The advection connections are transposed for the right-to-left, v < 0 velocity in the off-diagonal elements, ${a}_{i,j}\left(k,l\right)$ as follows for $j=\text{2,}\cdots ,M$ :

${a}_{j-1,j}\left(k,l\right)=\{\begin{array}{ll}-i{R}^{S}\hfill & \text{if}\text{\hspace{0.17em}}l=k,\text{\hspace{0.17em}}k=2,\cdots ,N\hfill \\ -1\hfill & \text{if}\text{\hspace{0.17em}}k=l-1,\text{\hspace{0.17em}}l=2,\cdots ,N\hfill \\ 0\hfill & \text{otherwise}\hfill \end{array}$ (14)

For all other sub-matrixes, not defined by (12) through (14), are null matrices, a_{i}_{,j} = {0}. Consequently, A(i,j) is dominantly a sparse matrix.

Although the structure of the matrix operators are different for v > 0 from v < 0 velocity directions, the notations are simplified and applied for left-to-right, v > 0 velocity, shown in Figure 2.

For simplicity, sub-matrix notations are used for the upward and downward boundary condition vectors, BU^{d}, BU^{a} and BD^{d}, as well as the initial condition vector, IC. The boundary and initial condition sub-vectors in the matrix-vector balance equation have to be all in the length of N × M, filling them with zeros where no connections are defined in the network of Figure 2, and keeping their non-zero value at the active connections. Using the notation of
$b{u}_{i}^{d}\left(j\right)=B{U}^{d}\left(n\right)$ ,
$b{u}_{i}^{a}\left(j\right)=B{U}^{a}\left(n\right)$ ,
$b{d}_{i}^{d}\left(j\right)=B{D}^{d}\left(n\right)$ and
$i{c}_{i}\left(j\right)=IC\left(j\right)$ , respectively, the boundary vector elements are:

$b{u}_{i}^{d}\left(j\right)=\{\begin{array}{ll}B{U}^{d}\left(i\right)\hfill & \text{if}\text{\hspace{0.17em}}j=i,i=1,\cdots ,M,j=1,\cdots ,N\hfill \\ 0\hfill & \text{otherwise}\hfill \end{array}$ (15)

$b{d}_{i}^{d}\left(j\right)=\{\begin{array}{ll}B{D}^{d}\left(i\right)\hfill & \text{if}\text{\hspace{0.17em}}j-N+1=i,i=1,\cdots ,M,j=1,\cdots ,N\hfill \\ 0\hfill & \text{otherwise}\hfill \end{array}$ (16)

$b{u}_{i}^{a}\left(j\right)=\{\begin{array}{ll}B{U}^{a}\left(i\right)\hfill & \text{if}\text{\hspace{0.17em}}j=i,i=1,\cdots ,M,j=1,\cdots ,N\hfill \\ 0\hfill & \text{otherwise}\hfill \end{array}$ (17)

$i{c}_{i}\left(j\right)=\{\begin{array}{ll}IC\left(j\right)\hfill & \text{if}\text{\hspace{0.17em}}i=1,j=1,\cdots ,N\hfill \\ 0\hfill & \text{otherwise}\hfill \end{array}$ (18)

The unknown mass fraction vector, ${\omega}_{e}$ , is also used in sub-vectors form of ${\omega}_{i}={\omega}_{e}\left[\left(i-1\right)M+j\right]$ :

${\omega}_{i}\left(j\right)={\omega}_{e}\left[\left(i-1\right)M+j\right],i=1,\cdots ,M,j=1,\cdots ,N$ (19)

Distributed substance source for each node in Figure 2 may be included, varying with space and time. The source term in sub-vector form is:

${F}_{i}\left(j\right)=F{c}_{i}\left[\left(i-1\right)M+j\right],i=1,\cdots ,M,j=1,\cdots ,N$ (20)

The balance equation of the SF network of Figure 2 is now written in sub-matrix notation:

$\left[\begin{array}{ccc}{a}_{1,1}& \cdots & {a}_{1,M}\\ \vdots & \ddots & \vdots \\ {a}_{M,1}& \cdots & {a}_{M,M}\end{array}\right]\left[\begin{array}{c}{\omega}_{1}\\ \vdots \\ {\omega}_{M}\end{array}\right]=\left[\begin{array}{c}i{c}_{1}\\ \vdots \\ 0\end{array}\right]+i{R}^{D}\left[\begin{array}{c}b{u}_{1}^{d}\\ \vdots \\ b{u}_{M}^{d}\end{array}\right]+\left[\begin{array}{c}b{u}_{1}^{a}\\ \vdots \\ b{u}_{M}^{a}\end{array}\right]+i{R}^{D}\left[\begin{array}{c}b{d}_{1}^{d}\\ \vdots \\ b{d}_{M}^{d}\end{array}\right]+\left[\begin{array}{c}{F}_{1}\\ \vdots \\ {F}_{M}\end{array}\right]$ (21)

The simultaneous solution for the entire mass fraction field with space and time is:

$\left[\begin{array}{c}{\omega}_{1}\\ \vdots \\ {\omega}_{M}\end{array}\right]={A}^{-1}\left[\begin{array}{c}i{c}_{1}\\ \vdots \\ 0\end{array}\right]+{A}^{-1}i{R}^{D}\left[\begin{array}{c}b{u}_{1}^{d}\\ \vdots \\ b{u}_{M}^{d}\end{array}\right]+{A}^{-1}\left[\begin{array}{c}b{u}_{1}^{a}\\ \vdots \\ b{u}_{M}^{a}\end{array}\right]+{A}^{-1}i{R}^{D}\left[\begin{array}{c}b{d}_{1}^{d}\\ \vdots \\ b{d}_{M}^{d}\end{array}\right]+{A}^{-1}\left[\begin{array}{c}{F}_{1}\\ \vdots \\ {F}_{M}\end{array}\right]$ (22)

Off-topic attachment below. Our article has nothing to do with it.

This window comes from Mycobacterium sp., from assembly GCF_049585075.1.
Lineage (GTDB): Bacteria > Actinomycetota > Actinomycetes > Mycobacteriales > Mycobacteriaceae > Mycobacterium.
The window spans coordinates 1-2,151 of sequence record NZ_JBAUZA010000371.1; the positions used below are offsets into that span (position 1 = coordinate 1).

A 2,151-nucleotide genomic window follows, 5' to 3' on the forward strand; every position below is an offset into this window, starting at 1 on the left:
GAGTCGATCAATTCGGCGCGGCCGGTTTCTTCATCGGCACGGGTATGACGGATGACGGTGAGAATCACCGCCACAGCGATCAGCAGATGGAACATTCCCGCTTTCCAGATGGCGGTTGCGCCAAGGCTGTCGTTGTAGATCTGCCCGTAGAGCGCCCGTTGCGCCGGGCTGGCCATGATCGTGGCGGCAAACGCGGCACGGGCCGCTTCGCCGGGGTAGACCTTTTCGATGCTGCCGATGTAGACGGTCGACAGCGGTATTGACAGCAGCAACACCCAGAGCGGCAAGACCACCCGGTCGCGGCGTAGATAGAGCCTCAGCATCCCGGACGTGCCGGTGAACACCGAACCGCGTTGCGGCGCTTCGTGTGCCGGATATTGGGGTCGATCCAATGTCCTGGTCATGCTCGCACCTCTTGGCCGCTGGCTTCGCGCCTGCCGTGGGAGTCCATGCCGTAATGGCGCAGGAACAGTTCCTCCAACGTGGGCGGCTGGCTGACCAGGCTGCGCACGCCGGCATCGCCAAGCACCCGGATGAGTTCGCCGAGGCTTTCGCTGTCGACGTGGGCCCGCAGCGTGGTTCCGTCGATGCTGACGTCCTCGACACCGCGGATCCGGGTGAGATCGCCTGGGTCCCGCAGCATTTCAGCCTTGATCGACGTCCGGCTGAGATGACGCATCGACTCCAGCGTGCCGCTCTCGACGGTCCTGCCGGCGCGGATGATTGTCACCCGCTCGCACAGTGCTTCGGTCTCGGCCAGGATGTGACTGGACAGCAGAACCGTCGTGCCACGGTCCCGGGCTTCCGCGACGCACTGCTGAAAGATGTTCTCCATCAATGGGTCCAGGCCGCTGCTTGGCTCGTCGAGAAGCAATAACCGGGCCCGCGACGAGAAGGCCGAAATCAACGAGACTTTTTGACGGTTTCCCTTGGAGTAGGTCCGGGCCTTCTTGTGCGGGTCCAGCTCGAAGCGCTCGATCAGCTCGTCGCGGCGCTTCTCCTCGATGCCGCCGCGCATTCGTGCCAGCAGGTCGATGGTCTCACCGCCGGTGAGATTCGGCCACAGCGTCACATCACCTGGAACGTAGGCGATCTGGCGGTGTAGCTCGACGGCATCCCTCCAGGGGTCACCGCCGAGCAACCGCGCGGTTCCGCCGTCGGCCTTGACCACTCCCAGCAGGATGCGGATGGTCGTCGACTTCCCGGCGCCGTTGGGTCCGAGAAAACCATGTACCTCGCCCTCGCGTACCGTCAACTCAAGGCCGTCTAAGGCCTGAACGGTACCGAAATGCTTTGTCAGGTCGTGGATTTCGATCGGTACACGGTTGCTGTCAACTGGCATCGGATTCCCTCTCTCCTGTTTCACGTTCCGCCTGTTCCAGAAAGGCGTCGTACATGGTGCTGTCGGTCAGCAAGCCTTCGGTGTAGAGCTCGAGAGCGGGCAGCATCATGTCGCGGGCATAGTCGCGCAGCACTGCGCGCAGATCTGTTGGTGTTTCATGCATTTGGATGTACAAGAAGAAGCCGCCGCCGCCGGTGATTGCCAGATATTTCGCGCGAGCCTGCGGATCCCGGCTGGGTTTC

All sub-vectors except for the distributed source term vector are substantially sparse in (22). It is possible to eliminate the zero elements from the terms on the left side of (22) and to return to the full initial and boundary condition vectors [5] . The source term is also reduced to an M-element F^{s} vector by either accepting the average of the nodal sources along each
$i=\text{1,}\cdots ,N$ line, or sampling the values of the F_{i}(j) vector along a desired trajectory, e.g., along a moving source, in the x-t space within the cell domain. With these simplifications by algebra, a new matrix-vector equation is obtained with matrices of MN rows and M columns, with still full expression for all MN mass fraction values, but in need of M-vectors only on the right side [5] :

$\left[\begin{array}{c}{\omega}_{1}\\ \vdots \\ {\omega}_{M}\end{array}\right]=i{A}^{IC}IC+i{A}^{BUd}B{U}^{d}+i{A}^{BUa}B{U}^{a}+i{A}^{BDd}B{D}^{d}+i{A}^{F}{F}^{s}$ (23)

In (23), five different coefficient matrices emerged with the definitions as follow:

$\begin{array}{l}i{A}^{IC}\left(i,j\right)={A}^{-1}\left(i,j\right)\text{\hspace{0.17em}}\text{\hspace{0.17em}}\text{\hspace{0.17em}}\text{\hspace{0.17em}}\text{for}\text{\hspace{0.17em}}i=1,\cdots ,M\cdot N,\text{\hspace{0.17em}}j=1,\cdots N\\ i{A}^{BUd}\left(i,j\right)={A}^{-1}\left(i,j\right)i{R}^{D}\text{\hspace{0.17em}}\text{\hspace{0.17em}}\text{\hspace{0.17em}}\text{for}\text{\hspace{0.17em}}i=1,\cdots ,M\cdot N,\text{\hspace{0.17em}}j=1,N+1,2N+1,\cdots ,\left(M-1\right)N+1\\ i{A}^{BUa}\left(i,j\right)={A}^{-1}\left(i,j\right)\text{\hspace{0.17em}}\text{\hspace{0.17em}}\text{\hspace{0.17em}}\text{\hspace{0.17em}}\text{for}\text{\hspace{0.17em}}i=1,\cdots ,M\cdot N,\text{\hspace{0.17em}}j=1,N+1,2N+1,\cdots ,\left(M-1\right)N+1\\ i{A}^{BDd}\left(i,j\right)={A}^{-1}\left(i,j\right)i{R}^{D}\text{\hspace{0.17em}}\text{\hspace{0.17em}}\text{\hspace{0.17em}}\text{\hspace{0.17em}}\text{for}\text{\hspace{0.17em}}i=1,\cdots ,M\cdot N,\text{\hspace{0.17em}}j=N,2N,\cdots ,M\cdot N\\ i{A}^{F}\left(i,j\right)={A}^{-1}\left(i,j\right){A}^{s}(i,k)\text{\hspace{0.17em}}\text{\hspace{0.17em}}\text{\hspace{0.17em}}\text{\hspace{0.17em}}\text{for}\text{\hspace{0.17em}}i=1,\cdots ,M\cdot N,\text{\hspace{0.17em}}k=1,\cdots ,M;{A}^{s}:\text{samplesof}\text{\hspace{0.17em}}{F}^{s}\end{array}\}$ (24)